Dissociative identity disorder

Such patients experience recurrent, inexplicable intrusions into their conscious functioning and sense of self, alterations in sense of self, unexpected changes of perception, and intermittent and functional neurological symptoms.

12 month prevalence of DID among adult patients in the US for dissociative amnesia is 1.8%; and the lifetime prevalence for depersonalization/derealization disorder is approximately 2%.

In dissociative disorders auditory hallucinations are perceived as originating from within the person, commenting in their head instead of behind their back. 

Only 6% of patients with DID present withmultiple or dissociated identities publicly and in the obvious manner.

Majority of patients do not have dramatic shifts in personality and only persons very close to them are aware of the personality changes.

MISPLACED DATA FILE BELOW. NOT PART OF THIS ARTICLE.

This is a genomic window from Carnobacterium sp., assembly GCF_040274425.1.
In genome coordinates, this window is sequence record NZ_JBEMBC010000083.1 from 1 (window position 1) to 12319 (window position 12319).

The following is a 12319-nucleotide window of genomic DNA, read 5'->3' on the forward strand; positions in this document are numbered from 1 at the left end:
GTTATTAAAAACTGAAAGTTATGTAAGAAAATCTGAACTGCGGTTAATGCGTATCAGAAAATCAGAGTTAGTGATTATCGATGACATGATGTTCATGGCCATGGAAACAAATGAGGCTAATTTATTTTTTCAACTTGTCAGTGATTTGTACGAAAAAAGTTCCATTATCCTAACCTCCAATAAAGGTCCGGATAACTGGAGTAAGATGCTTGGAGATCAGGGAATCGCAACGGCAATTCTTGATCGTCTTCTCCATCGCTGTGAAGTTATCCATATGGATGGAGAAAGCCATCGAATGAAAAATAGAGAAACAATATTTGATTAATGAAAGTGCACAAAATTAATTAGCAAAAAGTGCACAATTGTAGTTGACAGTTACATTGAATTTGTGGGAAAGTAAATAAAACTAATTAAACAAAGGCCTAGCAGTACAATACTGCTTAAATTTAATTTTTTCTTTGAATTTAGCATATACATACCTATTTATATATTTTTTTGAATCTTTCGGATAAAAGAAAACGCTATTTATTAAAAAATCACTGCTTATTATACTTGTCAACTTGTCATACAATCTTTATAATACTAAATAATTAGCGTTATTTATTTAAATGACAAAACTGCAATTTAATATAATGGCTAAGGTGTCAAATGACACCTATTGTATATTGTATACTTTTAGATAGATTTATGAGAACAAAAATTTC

Headaches are the most frequent somatic complaint of patients with DID(60%).

Somatic symptoms such as headaches, joint pain, back pain, pelvic pain, extremity pain are more common in patients with DID than controls.

Dissociative amnesia is defined as an ability to recall autobiographical data beyond normal forgetfulness, and the condition may involve bewildered wondering or a fugue state.

Depersonalization / derealization disorder manifest by clinically significant persistent or recurrent depersonalization with detachment from the mind, self, or body, and or derealization, which is detachment from the surroundings.

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